Creepy History 24. For the last couple of “Creepy History” articles we have been looking at the supernatural experiences of Bayard Taylor. They are merely a footnote in the life of this prolific traveller and adventurer, collected together in a couple of chapters of At Home and Abroad (1859). The first of the two relevant chapters focusses on the spirit world, with Taylor concluding that “I am fully satisfied that there was nothing whatever of a supernatural character” to the events described, despite a good deal of evidence to the contrary from his own experience. However, in the second chapter he looks at the realms of supernatural powers of the mind, and his opinions on this topic are quite the opposite. In fact, he is entirely convinced of possessing some special abilities of his own.
During a visit to Boston, four or five years ago, I accepted an invitation to take tea with a distinguished author. A gentleman who had often visited him, offered to accompany me, as his residence was in a part of the city with which I was then unacquainted. We were walking along the street, conversing very earnestly upon some subject of mutual interest, when all at once I was seized with the idea that we were passing the author’s house. “Stop!” I said. “Mr. – lives here.” My friend halted, surprised, and surveyed the house. ” No,” said he, ” that is not his residence; it is in the next block. But I thought you had never visited him.” “Nor have I,” I replied; “I never was in this street before, but I am positive he lives there.” ” And I am positive he does not,” my friend rejoined; “there is a large brass plate upon his door, with the name upon it ; and, you see, here is no name whatever. Besides, it is not in this block.” “I will go further with you,” was my stubborn answer; “but we shall have to return again.” The presumption of his certain knowledge did not in the least shake my confidence. We searched the next block, but did not find the author’s name on any door. With some difficulty, I persuaded my friend to return, and try the house I had pointed out: it was the right one! I can explain this curious incident in no other way, than by assuming the existence of a natural clairvoyant faculty in the mind.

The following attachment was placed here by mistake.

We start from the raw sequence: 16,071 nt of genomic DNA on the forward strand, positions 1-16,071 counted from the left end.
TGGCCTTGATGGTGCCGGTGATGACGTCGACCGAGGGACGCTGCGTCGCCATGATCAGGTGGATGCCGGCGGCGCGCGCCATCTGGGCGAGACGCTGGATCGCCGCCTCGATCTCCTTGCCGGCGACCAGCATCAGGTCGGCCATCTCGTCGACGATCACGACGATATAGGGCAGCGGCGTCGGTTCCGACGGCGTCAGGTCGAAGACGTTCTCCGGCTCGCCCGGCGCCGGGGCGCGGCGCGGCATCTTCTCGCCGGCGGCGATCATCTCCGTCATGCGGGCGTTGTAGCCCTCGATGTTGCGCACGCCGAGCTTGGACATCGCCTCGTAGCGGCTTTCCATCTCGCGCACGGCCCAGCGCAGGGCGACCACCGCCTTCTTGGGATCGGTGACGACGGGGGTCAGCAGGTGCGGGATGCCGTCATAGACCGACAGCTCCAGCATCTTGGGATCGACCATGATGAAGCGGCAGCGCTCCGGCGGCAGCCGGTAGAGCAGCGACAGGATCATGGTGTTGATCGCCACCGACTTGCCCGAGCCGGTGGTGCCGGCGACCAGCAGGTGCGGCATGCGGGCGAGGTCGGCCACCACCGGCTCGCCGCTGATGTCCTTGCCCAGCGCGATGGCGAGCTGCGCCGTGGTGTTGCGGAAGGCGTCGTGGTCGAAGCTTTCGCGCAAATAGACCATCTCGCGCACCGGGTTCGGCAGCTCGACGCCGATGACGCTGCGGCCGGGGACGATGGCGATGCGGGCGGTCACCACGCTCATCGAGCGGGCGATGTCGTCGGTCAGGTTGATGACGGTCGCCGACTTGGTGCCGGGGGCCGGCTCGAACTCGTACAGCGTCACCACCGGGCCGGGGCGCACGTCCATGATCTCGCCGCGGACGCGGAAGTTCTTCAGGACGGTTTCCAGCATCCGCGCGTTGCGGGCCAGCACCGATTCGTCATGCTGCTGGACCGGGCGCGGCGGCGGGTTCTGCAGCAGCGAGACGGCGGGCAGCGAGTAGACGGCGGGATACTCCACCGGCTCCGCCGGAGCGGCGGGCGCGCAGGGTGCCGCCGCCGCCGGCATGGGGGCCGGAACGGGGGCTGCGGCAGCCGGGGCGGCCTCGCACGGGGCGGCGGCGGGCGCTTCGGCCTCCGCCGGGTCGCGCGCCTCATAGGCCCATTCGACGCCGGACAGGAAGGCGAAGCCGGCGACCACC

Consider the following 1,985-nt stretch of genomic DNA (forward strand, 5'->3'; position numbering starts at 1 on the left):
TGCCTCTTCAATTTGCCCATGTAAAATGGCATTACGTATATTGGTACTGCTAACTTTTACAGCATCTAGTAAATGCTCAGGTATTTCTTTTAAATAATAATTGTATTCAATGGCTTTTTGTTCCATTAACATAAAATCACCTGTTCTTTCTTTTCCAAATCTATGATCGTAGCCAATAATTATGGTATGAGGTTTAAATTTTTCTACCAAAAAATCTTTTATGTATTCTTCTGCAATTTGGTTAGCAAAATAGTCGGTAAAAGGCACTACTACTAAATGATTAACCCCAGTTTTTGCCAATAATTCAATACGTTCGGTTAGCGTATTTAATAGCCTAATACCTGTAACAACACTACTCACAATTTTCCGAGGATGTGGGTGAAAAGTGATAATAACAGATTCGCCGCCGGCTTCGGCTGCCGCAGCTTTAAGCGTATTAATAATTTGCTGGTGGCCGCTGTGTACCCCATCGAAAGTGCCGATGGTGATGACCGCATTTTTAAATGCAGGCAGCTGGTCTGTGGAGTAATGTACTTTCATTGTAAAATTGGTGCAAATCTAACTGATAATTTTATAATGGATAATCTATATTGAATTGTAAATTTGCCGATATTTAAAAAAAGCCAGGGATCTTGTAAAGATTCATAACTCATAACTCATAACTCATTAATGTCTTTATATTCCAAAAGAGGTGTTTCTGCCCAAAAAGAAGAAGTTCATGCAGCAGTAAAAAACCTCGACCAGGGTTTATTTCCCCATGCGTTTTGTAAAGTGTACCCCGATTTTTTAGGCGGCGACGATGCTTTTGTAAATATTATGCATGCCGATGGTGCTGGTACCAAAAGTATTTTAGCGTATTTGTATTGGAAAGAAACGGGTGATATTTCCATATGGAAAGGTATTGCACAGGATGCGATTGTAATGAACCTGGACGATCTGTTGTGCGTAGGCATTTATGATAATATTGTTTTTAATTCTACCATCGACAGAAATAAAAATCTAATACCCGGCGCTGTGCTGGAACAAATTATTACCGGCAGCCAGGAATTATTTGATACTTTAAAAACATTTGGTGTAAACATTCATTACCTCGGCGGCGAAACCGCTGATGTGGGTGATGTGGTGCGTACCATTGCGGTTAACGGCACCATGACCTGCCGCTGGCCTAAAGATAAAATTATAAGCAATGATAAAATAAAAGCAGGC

Taylor was a successful American poet, who used his earnings from his poetry to fund travels in Europe in the late 1840s. He wrote about his experiences, and his articles were published in the Tribune, the Saturday Evening Post and the United States Gazette, leading to a career working as a correspondent for the Tribune during the California gold rush. When his wide died in 1850 he threw himself into his work, but his health began to suffer, so he instead embarked upon extensive travels around the world, and his journals were published in several volumes. We looked at one of his works in detail in Journals 7.